For anyone who has spent time clubbing in Manchester, the club night Tangled has achieved almost mythic proportions. For 21 years, the fusion between trance and break-beat has been packing them in.
So what made Tangled different from all the other club nights that seem to last as long as the flyer? I used to be a regular fixture at The Phoenix on Oxford Road even though my student days were far behind me. It wasn’t just the break-beat, then a new dance genre, it was the atmosphere. There were no poncy pretentions.
Northern Soul met up with Steve Thorpe, the man who presided over the upstairs breaks room for many years before he and Tangled founders Phil Morse and Terry Pointon took Tangled into the city centre. “I’d rather have 300 people there for the music than 600 because it’s cool. That’s what makes it.”
But every success story has to have its end and the Tangled crew have decided to call time. Thorpe explains: “We wanted to end on a high. Also 21 is a great number to go out on.”
It was way back in 1993 when Morse and Pointon, friends from university, couldn’t find any nights to suit their tastes and took matters into their own hands. The first Tangled was held at the Dominion Hotel on Princess Street until taking over at The Boardwalk from Hacienda stalwart, Dave Haslam.
Tragedy struck early on and someone was hospitalised for ten weeks after a fight at the Boardwalk. “We thought there would be no more Tangled,” says Thorpe. “But we were approached by The Phoenix.”
The venue proved successful and Thorpe taking control of the upstairs with a new, unheard of sound meant Tangled appealed across the board. “We rode the crest of the breaks wave.” But wasn’t it a strange mix, hard trance and the funky electronic breaks?
“There were definitely two tribes,” says Thorpe. “Most clubs compliment each other with the different rooms but you either liked upstairs or downstairs. Groups of friends would split and not see each other all night.”
The Phoenix was never a glamorous location. “Some of the big name DJs wouldn’t come because it was reported it was like the inside of a pub,” laughs Thorpe.
The family spirit, however, was infectious. This was largely due to another wave that Tangled rode, that of the internet. “There was no Facebook then, so [on the site] you could see photos from the night before and talk to each other on the forum then meet up. Because it was weekly it became your local. You just don’t get that anymore. By being consistent we could create anthems that played week after week.”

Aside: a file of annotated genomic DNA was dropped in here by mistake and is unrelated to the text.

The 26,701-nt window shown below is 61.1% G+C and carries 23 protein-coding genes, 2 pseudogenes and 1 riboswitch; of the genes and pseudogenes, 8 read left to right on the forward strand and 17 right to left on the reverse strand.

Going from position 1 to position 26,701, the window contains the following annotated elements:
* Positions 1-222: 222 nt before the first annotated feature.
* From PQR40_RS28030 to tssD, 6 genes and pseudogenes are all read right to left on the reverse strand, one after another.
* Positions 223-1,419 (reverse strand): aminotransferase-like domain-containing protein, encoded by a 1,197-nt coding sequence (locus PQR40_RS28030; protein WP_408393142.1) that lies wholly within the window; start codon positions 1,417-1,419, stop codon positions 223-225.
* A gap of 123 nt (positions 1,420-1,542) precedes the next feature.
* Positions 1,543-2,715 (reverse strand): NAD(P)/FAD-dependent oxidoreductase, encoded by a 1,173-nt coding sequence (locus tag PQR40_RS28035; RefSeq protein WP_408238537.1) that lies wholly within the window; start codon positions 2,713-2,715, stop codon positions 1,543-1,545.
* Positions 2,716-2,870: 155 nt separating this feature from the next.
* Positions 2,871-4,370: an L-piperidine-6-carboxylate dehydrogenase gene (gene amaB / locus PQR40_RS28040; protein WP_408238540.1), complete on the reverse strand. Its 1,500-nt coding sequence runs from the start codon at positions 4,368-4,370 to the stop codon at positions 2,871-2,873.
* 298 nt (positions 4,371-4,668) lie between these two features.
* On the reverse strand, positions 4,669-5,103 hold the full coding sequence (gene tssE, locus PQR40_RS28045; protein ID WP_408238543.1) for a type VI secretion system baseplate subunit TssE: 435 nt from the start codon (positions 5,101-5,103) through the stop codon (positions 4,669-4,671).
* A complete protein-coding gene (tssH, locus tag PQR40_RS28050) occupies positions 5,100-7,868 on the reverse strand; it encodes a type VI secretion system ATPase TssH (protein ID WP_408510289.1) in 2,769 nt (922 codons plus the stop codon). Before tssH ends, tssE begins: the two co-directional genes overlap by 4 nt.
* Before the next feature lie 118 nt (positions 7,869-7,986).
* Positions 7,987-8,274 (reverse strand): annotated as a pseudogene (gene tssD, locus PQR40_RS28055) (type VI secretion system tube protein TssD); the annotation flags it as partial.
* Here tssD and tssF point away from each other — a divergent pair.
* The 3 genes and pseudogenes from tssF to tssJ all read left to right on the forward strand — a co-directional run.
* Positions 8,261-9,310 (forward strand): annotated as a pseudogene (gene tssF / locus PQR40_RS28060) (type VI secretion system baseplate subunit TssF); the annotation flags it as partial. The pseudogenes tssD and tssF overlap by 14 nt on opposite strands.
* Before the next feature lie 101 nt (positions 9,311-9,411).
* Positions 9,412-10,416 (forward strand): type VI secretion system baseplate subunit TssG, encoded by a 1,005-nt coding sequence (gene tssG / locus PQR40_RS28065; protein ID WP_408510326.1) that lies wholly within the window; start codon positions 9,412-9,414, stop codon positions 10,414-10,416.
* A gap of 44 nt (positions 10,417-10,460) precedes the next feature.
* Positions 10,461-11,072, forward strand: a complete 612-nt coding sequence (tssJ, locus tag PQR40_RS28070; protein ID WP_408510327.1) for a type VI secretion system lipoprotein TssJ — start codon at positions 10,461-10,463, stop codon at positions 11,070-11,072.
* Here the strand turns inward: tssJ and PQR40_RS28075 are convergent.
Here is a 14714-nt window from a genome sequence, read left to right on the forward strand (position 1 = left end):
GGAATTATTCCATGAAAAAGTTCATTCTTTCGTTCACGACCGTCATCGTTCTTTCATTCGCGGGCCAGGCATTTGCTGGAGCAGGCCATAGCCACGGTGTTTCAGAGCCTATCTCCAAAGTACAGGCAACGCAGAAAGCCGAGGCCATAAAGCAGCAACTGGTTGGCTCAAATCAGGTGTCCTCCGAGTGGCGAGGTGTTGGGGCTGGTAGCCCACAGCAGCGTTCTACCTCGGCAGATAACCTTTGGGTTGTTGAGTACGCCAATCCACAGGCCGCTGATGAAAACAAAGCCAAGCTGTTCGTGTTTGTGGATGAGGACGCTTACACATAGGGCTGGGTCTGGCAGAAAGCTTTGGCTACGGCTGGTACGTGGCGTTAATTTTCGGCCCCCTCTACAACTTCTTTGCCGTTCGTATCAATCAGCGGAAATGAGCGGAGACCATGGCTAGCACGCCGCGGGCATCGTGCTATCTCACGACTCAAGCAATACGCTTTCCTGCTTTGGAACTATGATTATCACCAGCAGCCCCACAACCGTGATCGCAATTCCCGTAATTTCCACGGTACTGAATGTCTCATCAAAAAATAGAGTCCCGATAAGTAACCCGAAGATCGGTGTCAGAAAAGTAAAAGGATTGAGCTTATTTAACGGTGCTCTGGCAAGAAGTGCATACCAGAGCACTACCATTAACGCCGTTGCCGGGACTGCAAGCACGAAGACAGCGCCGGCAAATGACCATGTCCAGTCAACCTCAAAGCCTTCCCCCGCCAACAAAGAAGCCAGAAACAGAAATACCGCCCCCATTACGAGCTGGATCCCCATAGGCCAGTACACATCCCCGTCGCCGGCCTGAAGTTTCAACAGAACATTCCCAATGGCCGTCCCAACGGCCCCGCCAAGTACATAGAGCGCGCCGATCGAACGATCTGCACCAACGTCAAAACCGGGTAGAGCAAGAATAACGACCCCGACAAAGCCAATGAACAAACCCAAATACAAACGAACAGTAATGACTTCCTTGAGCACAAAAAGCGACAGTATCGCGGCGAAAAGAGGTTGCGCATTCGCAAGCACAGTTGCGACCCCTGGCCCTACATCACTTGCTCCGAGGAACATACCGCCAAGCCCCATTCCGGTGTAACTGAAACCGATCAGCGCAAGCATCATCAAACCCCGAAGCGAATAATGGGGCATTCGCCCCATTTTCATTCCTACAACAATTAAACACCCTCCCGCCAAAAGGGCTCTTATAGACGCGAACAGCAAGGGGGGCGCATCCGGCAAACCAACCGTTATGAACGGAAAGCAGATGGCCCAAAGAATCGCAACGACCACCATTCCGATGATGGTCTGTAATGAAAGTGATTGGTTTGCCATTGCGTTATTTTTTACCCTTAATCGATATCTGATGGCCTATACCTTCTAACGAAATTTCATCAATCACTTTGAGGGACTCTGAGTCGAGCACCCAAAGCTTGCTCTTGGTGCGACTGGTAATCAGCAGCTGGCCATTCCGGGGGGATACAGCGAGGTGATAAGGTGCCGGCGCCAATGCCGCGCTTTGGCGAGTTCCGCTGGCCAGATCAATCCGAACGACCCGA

In 2006 the night moved from The Phoenix and struggled to find a home for some time, trying venues such as The Attic and Music Box before Sound Control on New Wakefield Street opened. Tangled would never be the weekly night it had been for a host of reasons: Morse had moved to Spain, Thorpe had started his own breaks night, Lowdown, and the recession had hit. People just couldn’t afford to go out every week.
So after the final party in September, what does the future hold for Thorpe?
He will be concentrating on his breaks night Lowdown, winner of three Breakspoll awards. “I want to get more varied acts like James Lavelle, mix it up a bit.” Lowdown is also at Sound Control with scene stalwarts playing in the Loft and the Lowdown Academy downstairs where up and coming DJs get their first taste of playing to big crowds.
“It is hard for small clubs,” says Thorpe. “Big clubs have big nights booking 20 DJs with people just going to be there.”
Thorpe has put together a glossy coffee table book to commerate the special times people shared at Tangled, full of photos, flyer art, clubber memories and news articles.
And of course there is one more Tangled night to prepare for. Does he know the last song yet? He gives a wry smile. “I have an idea but I might need to change it up a bit.”
To buy tickets for the last ever Tangled, follow this link: http://skdl.it/Sv9unB
To order the book, click here: http://www.blurb.co.uk/b/2883812-tangled-standard-paper-and-digital-version